8 things you need to know about 457 visa changes

Gerald Santucci

24 Apr 2017


  • Migration

Changes announced on Tuesday, 18 April 2017 to the Australian Sub-class 457 program were hailed as politically correct and vote winning. Gerald Santucci, Migration Law Director at Snedden Hall & Gallop, discusses what we know so far.

8 things you need to know about the new 457 visa system

  1. There are two new occupation lists and any new 457 applications lodged on and from 19 April 2017 will have to have the occupation on one or other of those two lists.
  2. The first list is called the Short-term Skillled Occupation List (STSOL). This is basically the former Consolidated Sponsored Occupation List (CSOL) but 216 occupations have been removed.
  3. The second list, which is a brand new list, is called the Medium and Long Term Strategic Skills List (MLTSSL). It contains many of the professional jobs that were in the previous CSOL including engineers, medical practitioners and allied health professionals, nurses and IT specialists.
  4. Anyone who has made an application for a Sub-class 457 visa, which has not been decided by 18 April 2017, will no longer be able to be approved if their occupation is not on either of the two lists. Quite simply, their documents will be returned and refund of fees made.
  5. If you are granted a 457 visa after 18 April 2017 and your occupation is on the STSOL, you will be given a visa for only two years. You may extend that visa for a further two years. You will not be able to apply for permanent 186 or 187 visas under that occupation if it is and remains on the STSOL.
  6. By contrast, if you are granted a 457 visa after 18 April 2017 off the MLTSSL, you can be granted a visa for four years. You will be able to apply for a permanent 186 or 187 visa after three years if that company decides to nominate you.
  7. In March 2018, there will be a new visa known as the TSS Visa which will have replaced the 457 visa. Before being able to apply for that visa, you will need to have had two years work experience in your occupation which will have to be on one of those two lists. If it is on the STSOL, you will have to show you only want to stay in Australia temporarily.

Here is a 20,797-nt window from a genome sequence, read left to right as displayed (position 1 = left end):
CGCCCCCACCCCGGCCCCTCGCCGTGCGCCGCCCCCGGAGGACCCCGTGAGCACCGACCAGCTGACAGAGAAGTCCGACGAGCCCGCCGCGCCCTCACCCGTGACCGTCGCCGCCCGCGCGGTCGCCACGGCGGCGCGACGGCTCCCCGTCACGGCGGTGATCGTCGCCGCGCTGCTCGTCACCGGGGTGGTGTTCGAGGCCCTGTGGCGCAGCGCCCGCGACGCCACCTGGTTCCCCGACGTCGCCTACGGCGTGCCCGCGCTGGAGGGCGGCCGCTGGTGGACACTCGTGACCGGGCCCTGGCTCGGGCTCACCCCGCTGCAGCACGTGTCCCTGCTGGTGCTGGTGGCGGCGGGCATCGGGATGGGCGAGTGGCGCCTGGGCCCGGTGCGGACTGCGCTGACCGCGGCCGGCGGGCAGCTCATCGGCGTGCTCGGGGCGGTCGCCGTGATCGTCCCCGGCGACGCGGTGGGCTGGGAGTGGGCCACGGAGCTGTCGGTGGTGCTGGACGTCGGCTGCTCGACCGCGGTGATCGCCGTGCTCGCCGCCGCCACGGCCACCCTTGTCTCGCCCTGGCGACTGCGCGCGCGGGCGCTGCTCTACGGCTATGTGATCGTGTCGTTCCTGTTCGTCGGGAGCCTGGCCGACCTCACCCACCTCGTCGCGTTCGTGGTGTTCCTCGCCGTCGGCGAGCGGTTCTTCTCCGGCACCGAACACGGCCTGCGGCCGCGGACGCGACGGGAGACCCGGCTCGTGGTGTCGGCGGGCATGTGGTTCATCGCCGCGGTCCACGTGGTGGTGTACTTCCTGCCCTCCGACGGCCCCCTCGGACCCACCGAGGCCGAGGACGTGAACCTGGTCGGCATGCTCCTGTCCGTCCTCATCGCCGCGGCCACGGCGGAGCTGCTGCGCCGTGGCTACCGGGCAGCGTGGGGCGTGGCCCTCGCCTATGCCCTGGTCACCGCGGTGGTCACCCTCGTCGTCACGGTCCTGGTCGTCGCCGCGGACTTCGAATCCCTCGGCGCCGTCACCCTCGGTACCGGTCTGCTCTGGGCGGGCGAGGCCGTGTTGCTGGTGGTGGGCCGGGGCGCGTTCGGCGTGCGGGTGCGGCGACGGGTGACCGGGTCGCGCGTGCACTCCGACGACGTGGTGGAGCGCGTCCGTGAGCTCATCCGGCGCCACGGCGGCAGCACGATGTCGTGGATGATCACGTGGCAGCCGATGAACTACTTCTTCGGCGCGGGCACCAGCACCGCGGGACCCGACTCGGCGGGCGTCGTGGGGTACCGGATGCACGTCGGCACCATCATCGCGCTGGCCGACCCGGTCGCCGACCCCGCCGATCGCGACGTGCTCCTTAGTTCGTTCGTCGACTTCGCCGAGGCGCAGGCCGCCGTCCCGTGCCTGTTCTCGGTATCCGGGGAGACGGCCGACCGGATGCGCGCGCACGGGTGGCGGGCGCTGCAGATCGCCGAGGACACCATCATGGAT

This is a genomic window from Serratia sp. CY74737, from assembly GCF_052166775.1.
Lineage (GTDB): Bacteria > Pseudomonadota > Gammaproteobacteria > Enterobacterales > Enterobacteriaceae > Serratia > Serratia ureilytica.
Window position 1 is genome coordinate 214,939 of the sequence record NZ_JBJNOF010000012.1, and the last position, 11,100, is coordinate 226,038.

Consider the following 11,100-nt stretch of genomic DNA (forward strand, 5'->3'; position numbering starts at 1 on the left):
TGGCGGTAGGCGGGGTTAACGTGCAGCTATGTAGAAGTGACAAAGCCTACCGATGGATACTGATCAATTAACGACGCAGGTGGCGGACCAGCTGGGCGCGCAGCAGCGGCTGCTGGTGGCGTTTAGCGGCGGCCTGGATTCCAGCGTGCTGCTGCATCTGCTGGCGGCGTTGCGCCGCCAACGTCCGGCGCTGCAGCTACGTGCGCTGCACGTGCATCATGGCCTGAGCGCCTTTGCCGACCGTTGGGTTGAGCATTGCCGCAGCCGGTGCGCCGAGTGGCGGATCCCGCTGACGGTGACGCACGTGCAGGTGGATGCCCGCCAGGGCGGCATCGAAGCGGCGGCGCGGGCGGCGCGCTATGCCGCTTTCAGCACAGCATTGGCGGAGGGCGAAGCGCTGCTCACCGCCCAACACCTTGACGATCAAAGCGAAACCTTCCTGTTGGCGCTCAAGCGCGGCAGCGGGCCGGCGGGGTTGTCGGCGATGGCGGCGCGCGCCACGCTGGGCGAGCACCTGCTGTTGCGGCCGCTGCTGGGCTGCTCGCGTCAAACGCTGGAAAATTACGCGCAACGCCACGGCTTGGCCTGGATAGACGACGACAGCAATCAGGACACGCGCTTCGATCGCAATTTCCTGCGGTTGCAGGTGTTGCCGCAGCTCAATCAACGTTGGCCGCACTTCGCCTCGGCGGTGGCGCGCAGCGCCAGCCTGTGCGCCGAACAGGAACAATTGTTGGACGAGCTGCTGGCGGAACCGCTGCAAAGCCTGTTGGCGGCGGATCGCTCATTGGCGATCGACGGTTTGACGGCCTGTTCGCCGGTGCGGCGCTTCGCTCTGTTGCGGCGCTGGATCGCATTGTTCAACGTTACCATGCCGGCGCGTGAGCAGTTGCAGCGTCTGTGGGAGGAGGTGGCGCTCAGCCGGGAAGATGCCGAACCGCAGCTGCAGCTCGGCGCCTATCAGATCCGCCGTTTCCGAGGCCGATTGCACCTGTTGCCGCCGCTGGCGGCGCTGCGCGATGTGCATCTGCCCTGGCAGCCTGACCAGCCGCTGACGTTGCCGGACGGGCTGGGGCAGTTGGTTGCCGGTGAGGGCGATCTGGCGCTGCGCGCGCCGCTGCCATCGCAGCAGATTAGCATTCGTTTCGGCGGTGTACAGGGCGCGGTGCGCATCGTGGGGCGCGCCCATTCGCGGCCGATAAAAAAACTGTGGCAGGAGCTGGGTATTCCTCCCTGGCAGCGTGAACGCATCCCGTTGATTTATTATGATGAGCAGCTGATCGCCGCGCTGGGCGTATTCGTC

8. From March 2018, to apply for permanent residency, in addition to having your occupation on the MLTSSL, you will also need to commit to working for the company for three years and have an IELTS score of 6+ and be under 45 years of age.

Consequences of 457 visa changes in the short term

  1. Occupations such as cook and restaurant managers are on the STOL. So you will be able to be sponsored for two years by a restaurant on the 457 visa and gain another two-year extension. However, you can no longer apply for a permanent visa unless that occupation is added to the MLTSSL if you are in a designated regional area. For example, the ACT is a regional area, but not a designated regional area.
  2. Positions for regional managers are still available in regional area for the 187 visa. From March 2018, this will cease.
  3. Most student graduates will not be eligible for temporary or permanent company sponsorship after March 2018 because they will require at least two years full-time work experience from that date.

In summary, the changes to the Australian 457 visa do not, of themselves, address any shortages in relation to Australian workers who would otherwise apply for jobs. There is the possibility that these changes may impact negatively on many fine workers who bring families and settle in and contribute positively to Australia. We shall look with interest on the developments.

How can Snedden Hall & Gallop’s migration team help you with 457 visas?

We will keep you up-to-date with further changes, consequences and time-lines in relation to 457 visas and other aspects of Australian migration law as they come to hand.You can contact us by phone on (02) 6285 8000 or by email and you can see details of our migration team.